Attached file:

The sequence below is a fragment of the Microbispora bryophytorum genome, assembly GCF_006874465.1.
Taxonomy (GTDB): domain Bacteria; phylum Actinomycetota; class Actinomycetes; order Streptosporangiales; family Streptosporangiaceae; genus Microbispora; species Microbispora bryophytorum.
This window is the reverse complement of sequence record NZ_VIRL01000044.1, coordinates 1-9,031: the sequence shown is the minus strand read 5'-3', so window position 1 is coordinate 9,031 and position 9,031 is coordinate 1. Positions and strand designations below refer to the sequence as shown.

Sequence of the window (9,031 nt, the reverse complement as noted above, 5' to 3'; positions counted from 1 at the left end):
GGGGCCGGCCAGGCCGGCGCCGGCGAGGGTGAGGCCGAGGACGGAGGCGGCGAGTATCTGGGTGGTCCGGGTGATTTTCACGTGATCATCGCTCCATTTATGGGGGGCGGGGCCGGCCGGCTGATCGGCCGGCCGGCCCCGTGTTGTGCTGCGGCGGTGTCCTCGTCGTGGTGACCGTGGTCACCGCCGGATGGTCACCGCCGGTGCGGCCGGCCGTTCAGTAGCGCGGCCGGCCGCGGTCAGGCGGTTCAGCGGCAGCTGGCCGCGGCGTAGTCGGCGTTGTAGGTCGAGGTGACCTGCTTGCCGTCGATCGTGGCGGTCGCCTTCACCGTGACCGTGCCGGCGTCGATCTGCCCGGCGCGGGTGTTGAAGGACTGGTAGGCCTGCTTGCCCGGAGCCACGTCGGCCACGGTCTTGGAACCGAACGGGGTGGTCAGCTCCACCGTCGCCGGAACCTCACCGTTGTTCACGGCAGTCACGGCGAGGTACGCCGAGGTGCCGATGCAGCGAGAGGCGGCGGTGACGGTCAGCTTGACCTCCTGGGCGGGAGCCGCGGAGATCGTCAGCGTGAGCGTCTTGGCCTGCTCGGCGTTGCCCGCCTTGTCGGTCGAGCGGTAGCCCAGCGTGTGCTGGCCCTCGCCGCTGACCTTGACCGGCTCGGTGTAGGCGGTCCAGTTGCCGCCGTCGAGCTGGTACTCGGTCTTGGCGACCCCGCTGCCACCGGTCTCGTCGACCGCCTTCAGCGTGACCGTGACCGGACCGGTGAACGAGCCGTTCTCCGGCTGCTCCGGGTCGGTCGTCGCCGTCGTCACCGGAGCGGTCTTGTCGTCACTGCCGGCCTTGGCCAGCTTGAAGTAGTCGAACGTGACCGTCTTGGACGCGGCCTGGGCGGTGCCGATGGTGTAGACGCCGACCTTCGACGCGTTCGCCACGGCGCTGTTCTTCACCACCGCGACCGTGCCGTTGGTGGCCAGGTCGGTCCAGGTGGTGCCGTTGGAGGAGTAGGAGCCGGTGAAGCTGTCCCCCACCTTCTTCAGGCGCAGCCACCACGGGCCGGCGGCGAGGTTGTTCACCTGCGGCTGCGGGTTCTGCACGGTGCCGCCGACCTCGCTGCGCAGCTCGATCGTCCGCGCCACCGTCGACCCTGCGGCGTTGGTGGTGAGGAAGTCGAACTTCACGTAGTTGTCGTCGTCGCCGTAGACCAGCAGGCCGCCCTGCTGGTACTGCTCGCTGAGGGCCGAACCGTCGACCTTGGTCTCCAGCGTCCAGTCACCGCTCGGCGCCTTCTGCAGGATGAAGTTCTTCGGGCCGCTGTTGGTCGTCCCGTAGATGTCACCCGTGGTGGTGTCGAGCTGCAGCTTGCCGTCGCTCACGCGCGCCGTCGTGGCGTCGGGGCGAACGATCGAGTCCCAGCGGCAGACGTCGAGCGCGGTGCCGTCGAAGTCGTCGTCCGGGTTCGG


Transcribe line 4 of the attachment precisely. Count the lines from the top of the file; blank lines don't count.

Sequence of the window (9,031 nt, the reverse complement as noted above, 5' to 3'; positions counted from 1 at the left end):